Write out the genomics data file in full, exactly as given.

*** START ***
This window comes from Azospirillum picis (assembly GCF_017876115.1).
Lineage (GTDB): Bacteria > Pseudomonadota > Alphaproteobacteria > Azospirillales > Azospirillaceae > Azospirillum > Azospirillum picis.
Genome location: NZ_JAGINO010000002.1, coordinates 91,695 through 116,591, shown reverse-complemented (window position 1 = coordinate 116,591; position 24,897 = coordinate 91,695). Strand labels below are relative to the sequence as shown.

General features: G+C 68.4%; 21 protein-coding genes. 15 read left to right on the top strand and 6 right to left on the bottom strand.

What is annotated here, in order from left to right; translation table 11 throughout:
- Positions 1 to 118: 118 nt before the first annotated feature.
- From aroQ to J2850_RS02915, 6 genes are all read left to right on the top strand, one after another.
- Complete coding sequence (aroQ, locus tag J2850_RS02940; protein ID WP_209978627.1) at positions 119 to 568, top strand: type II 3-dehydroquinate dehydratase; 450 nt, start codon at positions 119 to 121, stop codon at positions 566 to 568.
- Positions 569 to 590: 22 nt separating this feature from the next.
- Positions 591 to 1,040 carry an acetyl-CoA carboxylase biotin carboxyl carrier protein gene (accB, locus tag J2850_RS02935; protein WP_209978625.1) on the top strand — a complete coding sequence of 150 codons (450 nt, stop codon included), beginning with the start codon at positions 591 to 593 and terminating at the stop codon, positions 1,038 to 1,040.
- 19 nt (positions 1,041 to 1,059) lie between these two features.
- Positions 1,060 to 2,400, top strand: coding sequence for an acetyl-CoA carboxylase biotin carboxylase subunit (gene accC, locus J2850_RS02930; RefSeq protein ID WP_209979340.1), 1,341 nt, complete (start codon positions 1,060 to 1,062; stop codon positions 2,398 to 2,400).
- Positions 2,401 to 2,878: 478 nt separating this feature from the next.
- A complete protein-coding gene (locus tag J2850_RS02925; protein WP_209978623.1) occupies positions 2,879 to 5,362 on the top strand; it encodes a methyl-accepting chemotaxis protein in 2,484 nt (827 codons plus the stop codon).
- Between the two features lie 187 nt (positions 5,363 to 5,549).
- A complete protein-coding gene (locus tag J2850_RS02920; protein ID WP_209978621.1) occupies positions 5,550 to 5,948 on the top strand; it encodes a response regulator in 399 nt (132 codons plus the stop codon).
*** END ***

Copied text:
This window comes from Azospirillum picis (assembly GCF_017876115.1).
Lineage (GTDB): Bacteria > Pseudomonadota > Alphaproteobacteria > Azospirillales > Azospirillaceae > Azospirillum > Azospirillum picis.
Genome location: NZ_JAGINO010000002.1, coordinates 91,695 through 116,591, shown reverse-complemented (window position 1 = coordinate 116,591; position 24,897 = coordinate 91,695). Strand labels below are relative to the sequence as shown.

General features: G+C 68.4%; 21 protein-coding genes. 15 read left to right on the top strand and 6 right to left on the bottom strand.

What is annotated here, in order from left to right; translation table 11 throughout:
- Positions 1 to 118: 118 nt before the first annotated feature.
- From aroQ to J2850_RS02915, 6 genes are all read left to right on the top strand, one after another.
- Complete coding sequence (aroQ, locus tag J2850_RS02940; protein ID WP_209978627.1) at positions 119 to 568, top strand: type II 3-dehydroquinate dehydratase; 450 nt, start codon at positions 119 to 121, stop codon at positions 566 to 568.
- Positions 569 to 590: 22 nt separating this feature from the next.
- Positions 591 to 1,040 carry an acetyl-CoA carboxylase biotin carboxyl carrier protein gene (accB, locus tag J2850_RS02935; protein WP_209978625.1) on the top strand — a complete coding sequence of 150 codons (450 nt, stop codon included), beginning with the start codon at positions 591 to 593 and terminating at the stop codon, positions 1,038 to 1,040.
- 19 nt (positions 1,041 to 1,059) lie between these two features.
- Positions 1,060 to 2,400, top strand: coding sequence for an acetyl-CoA carboxylase biotin carboxylase subunit (gene accC, locus J2850_RS02930; RefSeq protein ID WP_209979340.1), 1,341 nt, complete (start codon positions 1,060 to 1,062; stop codon positions 2,398 to 2,400).
- Positions 2,401 to 2,878: 478 nt separating this feature from the next.
- A complete protein-coding gene (locus tag J2850_RS02925; protein WP_209978623.1) occupies positions 2,879 to 5,362 on the top strand; it encodes a methyl-accepting chemotaxis protein in 2,484 nt (827 codons plus the stop codon).
- Between the two features lie 187 nt (positions 5,363 to 5,549).
- A complete protein-coding gene (locus tag J2850_RS02920; protein ID WP_209978621.1) occupies positions 5,550 to 5,948 on the top strand; it encodes a response regulator in 399 nt (132 codons plus the stop codon).